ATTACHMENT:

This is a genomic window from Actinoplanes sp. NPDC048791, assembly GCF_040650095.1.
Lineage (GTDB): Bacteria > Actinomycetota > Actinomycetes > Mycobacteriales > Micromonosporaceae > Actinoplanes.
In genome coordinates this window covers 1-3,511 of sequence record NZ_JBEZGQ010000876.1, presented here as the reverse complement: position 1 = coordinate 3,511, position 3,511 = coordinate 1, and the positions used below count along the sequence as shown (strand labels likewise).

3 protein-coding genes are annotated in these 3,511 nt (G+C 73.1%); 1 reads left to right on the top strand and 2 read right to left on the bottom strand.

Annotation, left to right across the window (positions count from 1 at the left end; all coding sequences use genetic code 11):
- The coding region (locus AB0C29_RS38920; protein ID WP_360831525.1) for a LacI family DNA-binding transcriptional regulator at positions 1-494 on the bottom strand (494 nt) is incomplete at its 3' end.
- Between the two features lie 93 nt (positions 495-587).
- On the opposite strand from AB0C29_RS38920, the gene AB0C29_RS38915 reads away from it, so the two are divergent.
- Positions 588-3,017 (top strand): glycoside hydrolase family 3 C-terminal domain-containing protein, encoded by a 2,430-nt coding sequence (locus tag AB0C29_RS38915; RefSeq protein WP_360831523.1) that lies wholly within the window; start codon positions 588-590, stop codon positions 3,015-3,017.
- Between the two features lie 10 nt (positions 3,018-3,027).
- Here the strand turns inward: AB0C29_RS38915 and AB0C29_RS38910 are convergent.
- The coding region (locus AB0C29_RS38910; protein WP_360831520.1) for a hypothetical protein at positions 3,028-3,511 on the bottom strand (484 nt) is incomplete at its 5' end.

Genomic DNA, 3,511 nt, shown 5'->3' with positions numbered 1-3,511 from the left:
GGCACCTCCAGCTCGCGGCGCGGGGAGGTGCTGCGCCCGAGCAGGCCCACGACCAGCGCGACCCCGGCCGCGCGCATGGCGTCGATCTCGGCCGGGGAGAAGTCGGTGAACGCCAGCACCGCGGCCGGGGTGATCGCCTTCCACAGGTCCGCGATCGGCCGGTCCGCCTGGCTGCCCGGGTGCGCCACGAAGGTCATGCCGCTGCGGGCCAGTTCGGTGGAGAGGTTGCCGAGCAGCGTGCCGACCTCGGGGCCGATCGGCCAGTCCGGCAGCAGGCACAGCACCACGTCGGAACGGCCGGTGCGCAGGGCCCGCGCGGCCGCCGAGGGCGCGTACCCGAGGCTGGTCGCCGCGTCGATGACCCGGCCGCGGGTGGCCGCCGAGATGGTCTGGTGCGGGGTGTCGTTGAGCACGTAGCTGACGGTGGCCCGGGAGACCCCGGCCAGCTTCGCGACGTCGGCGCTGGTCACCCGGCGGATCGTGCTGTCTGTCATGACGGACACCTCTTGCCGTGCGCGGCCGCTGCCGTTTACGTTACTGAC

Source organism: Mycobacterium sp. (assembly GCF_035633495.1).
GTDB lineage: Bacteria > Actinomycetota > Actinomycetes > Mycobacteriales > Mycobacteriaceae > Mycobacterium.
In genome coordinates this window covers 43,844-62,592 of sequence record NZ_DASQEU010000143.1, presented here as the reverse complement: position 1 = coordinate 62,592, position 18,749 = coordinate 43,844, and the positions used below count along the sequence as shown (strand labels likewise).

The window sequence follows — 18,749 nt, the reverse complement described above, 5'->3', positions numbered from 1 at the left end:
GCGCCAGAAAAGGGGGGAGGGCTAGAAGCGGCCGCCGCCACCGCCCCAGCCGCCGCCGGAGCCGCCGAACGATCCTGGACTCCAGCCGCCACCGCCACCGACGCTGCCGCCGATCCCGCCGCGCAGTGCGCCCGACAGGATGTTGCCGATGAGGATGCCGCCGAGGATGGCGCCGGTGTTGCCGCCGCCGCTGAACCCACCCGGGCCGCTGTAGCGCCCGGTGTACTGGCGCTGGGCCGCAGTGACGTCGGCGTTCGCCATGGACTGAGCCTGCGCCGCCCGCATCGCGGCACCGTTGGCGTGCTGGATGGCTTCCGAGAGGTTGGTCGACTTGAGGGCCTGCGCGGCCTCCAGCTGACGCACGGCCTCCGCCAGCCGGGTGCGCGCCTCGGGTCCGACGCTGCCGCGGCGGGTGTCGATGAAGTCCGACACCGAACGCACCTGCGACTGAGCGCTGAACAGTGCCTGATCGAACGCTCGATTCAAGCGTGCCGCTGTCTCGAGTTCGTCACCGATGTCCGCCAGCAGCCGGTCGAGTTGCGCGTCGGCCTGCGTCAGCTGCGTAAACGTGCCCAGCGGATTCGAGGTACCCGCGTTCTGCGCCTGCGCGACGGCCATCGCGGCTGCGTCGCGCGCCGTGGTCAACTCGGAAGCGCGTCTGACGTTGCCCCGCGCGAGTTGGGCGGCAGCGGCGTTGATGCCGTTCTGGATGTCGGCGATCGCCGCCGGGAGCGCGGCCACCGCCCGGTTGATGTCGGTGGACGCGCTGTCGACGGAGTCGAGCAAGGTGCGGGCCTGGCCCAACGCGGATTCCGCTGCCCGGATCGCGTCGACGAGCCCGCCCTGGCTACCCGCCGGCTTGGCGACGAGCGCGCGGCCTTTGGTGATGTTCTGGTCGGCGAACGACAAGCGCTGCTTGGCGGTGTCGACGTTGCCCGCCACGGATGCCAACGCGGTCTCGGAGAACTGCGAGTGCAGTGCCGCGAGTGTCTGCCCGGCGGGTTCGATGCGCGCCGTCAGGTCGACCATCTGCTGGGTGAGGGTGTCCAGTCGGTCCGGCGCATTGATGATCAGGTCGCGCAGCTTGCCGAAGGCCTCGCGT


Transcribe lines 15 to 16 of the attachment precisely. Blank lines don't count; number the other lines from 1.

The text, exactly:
Source organism: Mycobacterium sp. (assembly GCF_035633495.1).
GTDB lineage: Bacteria > Actinomycetota > Actinomycetes > Mycobacteriales > Mycobacteriaceae > Mycobacterium.